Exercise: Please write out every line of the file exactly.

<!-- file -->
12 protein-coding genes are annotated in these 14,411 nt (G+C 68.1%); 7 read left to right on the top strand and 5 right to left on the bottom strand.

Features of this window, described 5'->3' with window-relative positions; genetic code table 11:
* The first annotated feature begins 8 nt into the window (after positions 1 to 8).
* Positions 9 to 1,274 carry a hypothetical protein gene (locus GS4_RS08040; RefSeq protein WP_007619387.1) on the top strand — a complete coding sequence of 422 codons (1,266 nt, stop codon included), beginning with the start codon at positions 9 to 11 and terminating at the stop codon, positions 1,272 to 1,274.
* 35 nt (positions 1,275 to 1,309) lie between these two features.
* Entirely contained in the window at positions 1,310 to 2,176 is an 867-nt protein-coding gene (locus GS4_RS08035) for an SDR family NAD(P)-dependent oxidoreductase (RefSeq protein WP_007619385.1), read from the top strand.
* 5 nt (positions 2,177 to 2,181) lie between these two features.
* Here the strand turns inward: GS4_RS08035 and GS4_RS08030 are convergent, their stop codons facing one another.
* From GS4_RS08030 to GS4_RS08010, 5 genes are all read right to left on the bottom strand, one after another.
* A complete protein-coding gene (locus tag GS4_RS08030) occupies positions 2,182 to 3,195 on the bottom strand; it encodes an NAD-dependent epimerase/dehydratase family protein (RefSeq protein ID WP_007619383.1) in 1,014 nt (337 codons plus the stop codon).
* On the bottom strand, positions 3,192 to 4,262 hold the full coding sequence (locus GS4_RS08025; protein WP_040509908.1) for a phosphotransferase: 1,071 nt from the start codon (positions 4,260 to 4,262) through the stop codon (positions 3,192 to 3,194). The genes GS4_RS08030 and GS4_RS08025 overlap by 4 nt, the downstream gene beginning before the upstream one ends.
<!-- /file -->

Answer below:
12 protein-coding genes are annotated in these 14,411 nt (G+C 68.1%); 7 read left to right on the top strand and 5 right to left on the bottom strand.

Features of this window, described 5'->3' with window-relative positions; genetic code table 11:
* The first annotated feature begins 8 nt into the window (after positions 1 to 8).
* Positions 9 to 1,274 carry a hypothetical protein gene (locus GS4_RS08040; RefSeq protein WP_007619387.1) on the top strand — a complete coding sequence of 422 codons (1,266 nt, stop codon included), beginning with the start codon at positions 9 to 11 and terminating at the stop codon, positions 1,272 to 1,274.
* 35 nt (positions 1,275 to 1,309) lie between these two features.
* Entirely contained in the window at positions 1,310 to 2,176 is an 867-nt protein-coding gene (locus GS4_RS08035) for an SDR family NAD(P)-dependent oxidoreductase (RefSeq protein WP_007619385.1), read from the top strand.
* 5 nt (positions 2,177 to 2,181) lie between these two features.
* Here the strand turns inward: GS4_RS08035 and GS4_RS08030 are convergent, their stop codons facing one another.
* From GS4_RS08030 to GS4_RS08010, 5 genes are all read right to left on the bottom strand, one after another.
* A complete protein-coding gene (locus tag GS4_RS08030) occupies positions 2,182 to 3,195 on the bottom strand; it encodes an NAD-dependent epimerase/dehydratase family protein (RefSeq protein ID WP_007619383.1) in 1,014 nt (337 codons plus the stop codon).
* On the bottom strand, positions 3,192 to 4,262 hold the full coding sequence (locus GS4_RS08025; protein WP_040509908.1) for a phosphotransferase: 1,071 nt from the start codon (positions 4,260 to 4,262) through the stop codon (positions 3,192 to 3,194). The genes GS4_RS08030 and GS4_RS08025 overlap by 4 nt, the downstream gene beginning before the upstream one ends.